People were expressing concern that the Urbanics report was biased because it was paid for by the proponent. I have worked as a consultant for more than 30 years. You don’t last long in the industry if you get a reputation that clients can pay you to write biased reports. Urbanics has been in business a long time with a good reputation. Would they really risk their company’s future for one $10,000 contract? No, they wouldn’t. While I did have some concerns about some aspects of the Urbanics report, I didn’t think I should disregard it because of bias.

People were expressing concern about the traffic Gateway would generate and whether the intersection could handle it. This was a legitimate concern. But, the traffic study, by qualified engineers that the Town has previously used, stated that with some minor improvements it can accommodate Gateway traffic with no significant impact on performance. And, MOTI reviewed those conclusions and agreed.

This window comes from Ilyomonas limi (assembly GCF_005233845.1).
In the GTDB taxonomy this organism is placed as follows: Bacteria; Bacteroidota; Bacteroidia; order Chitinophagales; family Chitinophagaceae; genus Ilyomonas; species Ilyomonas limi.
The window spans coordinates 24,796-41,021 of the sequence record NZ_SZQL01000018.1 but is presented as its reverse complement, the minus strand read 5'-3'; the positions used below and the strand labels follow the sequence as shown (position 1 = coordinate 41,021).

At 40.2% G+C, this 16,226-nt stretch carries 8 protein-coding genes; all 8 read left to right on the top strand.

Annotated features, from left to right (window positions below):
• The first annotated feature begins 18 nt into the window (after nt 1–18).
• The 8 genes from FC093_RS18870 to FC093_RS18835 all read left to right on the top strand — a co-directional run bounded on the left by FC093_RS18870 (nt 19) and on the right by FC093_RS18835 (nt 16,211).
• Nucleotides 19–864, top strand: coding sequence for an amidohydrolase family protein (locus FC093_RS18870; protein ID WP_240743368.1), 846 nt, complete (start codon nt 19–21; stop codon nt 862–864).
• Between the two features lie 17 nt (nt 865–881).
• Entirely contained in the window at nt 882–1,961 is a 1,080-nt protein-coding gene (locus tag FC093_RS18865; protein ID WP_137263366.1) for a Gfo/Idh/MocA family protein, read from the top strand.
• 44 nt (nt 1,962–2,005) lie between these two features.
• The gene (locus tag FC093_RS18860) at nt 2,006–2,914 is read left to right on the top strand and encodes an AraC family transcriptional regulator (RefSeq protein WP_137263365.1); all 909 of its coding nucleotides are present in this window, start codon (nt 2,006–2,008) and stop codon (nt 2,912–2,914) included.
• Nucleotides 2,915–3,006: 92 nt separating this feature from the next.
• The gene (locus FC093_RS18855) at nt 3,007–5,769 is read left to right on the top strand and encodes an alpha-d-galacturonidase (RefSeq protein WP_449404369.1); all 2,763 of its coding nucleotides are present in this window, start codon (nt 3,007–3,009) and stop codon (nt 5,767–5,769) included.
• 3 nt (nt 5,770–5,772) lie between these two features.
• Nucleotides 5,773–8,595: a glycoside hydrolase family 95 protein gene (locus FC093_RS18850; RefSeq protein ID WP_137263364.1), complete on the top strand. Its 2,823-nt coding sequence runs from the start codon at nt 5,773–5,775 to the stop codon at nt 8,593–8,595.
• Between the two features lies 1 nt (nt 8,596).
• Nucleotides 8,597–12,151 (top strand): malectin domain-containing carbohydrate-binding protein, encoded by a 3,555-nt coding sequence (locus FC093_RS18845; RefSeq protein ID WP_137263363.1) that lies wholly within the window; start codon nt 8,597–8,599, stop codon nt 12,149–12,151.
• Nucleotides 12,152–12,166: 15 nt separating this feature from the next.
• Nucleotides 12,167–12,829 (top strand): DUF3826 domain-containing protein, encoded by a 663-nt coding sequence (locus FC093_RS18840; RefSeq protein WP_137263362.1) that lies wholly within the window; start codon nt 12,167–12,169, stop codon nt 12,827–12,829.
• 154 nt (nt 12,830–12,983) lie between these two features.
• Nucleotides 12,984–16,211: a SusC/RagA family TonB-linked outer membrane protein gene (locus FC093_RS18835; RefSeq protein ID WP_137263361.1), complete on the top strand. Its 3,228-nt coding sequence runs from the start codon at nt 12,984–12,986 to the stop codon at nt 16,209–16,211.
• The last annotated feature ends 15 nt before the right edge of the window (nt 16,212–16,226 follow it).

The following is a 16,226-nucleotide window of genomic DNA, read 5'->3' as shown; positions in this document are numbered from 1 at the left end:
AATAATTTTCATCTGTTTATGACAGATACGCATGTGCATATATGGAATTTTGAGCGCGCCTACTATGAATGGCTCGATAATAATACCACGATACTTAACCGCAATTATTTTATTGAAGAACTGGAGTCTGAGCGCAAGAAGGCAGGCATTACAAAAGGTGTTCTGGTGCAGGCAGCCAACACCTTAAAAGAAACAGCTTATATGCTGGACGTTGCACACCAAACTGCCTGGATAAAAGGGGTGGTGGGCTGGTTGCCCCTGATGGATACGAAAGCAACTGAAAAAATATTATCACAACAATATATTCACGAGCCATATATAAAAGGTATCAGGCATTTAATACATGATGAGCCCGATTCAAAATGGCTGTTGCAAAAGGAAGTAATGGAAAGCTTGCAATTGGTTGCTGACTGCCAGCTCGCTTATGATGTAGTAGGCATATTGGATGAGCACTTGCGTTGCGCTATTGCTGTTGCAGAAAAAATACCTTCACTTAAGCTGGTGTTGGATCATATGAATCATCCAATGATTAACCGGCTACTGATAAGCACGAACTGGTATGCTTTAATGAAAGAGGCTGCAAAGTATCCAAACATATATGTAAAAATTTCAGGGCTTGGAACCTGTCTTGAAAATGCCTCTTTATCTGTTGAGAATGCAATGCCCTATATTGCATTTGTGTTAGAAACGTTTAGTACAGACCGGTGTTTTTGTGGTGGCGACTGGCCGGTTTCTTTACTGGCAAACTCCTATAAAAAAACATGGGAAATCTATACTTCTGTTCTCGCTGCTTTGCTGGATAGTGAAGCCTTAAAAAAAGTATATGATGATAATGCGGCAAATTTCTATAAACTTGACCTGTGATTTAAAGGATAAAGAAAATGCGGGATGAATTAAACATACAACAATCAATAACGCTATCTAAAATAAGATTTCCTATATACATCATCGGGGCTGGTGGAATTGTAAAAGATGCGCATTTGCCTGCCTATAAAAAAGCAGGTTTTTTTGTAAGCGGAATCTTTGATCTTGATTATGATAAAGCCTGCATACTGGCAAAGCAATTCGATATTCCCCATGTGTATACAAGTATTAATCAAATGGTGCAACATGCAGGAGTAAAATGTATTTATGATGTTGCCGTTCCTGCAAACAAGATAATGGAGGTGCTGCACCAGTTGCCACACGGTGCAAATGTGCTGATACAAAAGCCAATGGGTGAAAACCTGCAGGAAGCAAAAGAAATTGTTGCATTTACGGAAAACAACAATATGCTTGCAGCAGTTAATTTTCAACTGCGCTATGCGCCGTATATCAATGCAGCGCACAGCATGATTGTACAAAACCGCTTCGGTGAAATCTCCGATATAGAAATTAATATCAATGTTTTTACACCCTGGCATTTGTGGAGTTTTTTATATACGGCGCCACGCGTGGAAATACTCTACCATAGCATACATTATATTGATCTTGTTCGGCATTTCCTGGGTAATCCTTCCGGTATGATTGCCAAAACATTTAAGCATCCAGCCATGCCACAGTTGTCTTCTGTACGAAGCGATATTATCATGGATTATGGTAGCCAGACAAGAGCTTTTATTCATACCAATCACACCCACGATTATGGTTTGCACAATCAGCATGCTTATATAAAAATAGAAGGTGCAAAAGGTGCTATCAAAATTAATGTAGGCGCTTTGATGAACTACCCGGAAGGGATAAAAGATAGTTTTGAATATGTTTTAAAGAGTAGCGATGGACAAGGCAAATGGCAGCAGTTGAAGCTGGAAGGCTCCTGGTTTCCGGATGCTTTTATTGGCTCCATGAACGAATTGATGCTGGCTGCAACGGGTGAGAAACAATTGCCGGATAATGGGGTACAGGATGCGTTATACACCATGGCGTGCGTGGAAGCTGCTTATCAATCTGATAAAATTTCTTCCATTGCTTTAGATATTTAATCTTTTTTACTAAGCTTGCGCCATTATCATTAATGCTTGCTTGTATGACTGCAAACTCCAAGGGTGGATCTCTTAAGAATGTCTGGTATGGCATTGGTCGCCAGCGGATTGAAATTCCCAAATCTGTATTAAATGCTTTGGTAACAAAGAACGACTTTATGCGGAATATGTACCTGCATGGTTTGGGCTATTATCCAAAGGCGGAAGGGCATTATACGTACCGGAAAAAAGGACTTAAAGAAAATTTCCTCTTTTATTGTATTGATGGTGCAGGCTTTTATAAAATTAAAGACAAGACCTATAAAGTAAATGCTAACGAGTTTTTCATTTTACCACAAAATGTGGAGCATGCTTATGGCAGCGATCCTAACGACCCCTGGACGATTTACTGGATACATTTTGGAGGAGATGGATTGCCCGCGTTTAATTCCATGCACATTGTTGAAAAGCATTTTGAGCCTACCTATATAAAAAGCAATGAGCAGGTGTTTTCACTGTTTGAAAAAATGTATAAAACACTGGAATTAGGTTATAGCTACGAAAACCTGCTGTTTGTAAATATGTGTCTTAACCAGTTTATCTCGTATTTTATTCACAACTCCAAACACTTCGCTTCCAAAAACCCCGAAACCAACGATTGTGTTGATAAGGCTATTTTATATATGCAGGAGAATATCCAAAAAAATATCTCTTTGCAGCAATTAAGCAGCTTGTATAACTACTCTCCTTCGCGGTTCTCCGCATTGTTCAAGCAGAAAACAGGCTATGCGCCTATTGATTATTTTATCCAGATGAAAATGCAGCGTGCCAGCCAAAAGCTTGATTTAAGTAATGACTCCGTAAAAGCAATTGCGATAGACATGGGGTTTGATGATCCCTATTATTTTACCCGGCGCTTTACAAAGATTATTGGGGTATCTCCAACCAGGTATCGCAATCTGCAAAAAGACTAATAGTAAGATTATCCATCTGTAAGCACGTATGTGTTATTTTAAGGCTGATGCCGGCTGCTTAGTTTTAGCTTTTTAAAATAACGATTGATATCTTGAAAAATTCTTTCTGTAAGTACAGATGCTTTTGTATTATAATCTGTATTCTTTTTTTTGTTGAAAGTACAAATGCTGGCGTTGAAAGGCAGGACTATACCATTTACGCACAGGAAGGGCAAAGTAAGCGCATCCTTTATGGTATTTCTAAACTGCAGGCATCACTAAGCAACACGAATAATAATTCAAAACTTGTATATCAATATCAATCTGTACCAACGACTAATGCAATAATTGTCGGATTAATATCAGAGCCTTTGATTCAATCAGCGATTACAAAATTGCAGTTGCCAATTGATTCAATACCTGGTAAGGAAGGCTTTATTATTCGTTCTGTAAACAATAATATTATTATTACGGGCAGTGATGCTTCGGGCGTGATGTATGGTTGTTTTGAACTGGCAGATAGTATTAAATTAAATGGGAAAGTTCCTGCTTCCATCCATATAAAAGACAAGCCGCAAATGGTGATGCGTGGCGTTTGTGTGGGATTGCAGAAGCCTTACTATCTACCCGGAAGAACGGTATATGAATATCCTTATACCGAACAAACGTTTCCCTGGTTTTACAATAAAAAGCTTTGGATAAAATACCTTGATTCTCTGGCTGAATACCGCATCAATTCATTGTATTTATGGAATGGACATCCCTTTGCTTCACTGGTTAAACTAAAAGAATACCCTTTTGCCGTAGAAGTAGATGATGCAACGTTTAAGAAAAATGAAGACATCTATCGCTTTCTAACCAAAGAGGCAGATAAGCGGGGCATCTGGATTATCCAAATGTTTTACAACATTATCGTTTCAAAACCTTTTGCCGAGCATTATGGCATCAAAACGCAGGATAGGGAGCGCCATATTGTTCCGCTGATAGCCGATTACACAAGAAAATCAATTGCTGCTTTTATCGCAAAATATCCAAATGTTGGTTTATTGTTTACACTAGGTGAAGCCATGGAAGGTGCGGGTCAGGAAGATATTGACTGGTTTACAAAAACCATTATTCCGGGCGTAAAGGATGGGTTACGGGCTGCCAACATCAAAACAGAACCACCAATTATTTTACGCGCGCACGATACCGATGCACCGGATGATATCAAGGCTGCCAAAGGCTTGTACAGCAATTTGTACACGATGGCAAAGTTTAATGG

Some people argued that it was valuable land in the ALR – yes, but for at least 25 years Sidney’s OCP has contemplated development of that land.

On the other side of the argument, the West Sidney industrial community was telling us that they thought Gateway would help them to attract and retain employees. Some residents of West Sidney were saying they supported the development because they would shop there and didn’t like to have to cross the highway just to pick up a quart of milk. And, Gateway was going to pay for a pedestrian overpass, traffic improvements such as a roundabout at Stirling Way & Galaran (making a left-turn out of Stirling Way during lunch hour and around 5pm is a nightmare), and increase the tax base. Some also argued that approving Gateway would block Sandown – of course, that didn’t turn out to be true.

There were people opposed to Gateway who had well informed and reasonable objections, but it seemed to me that the majority of the opinions both for and against Gateway weren’t well informed. In a situation like that the number of people holding a particular point of view has less weight on my thinking.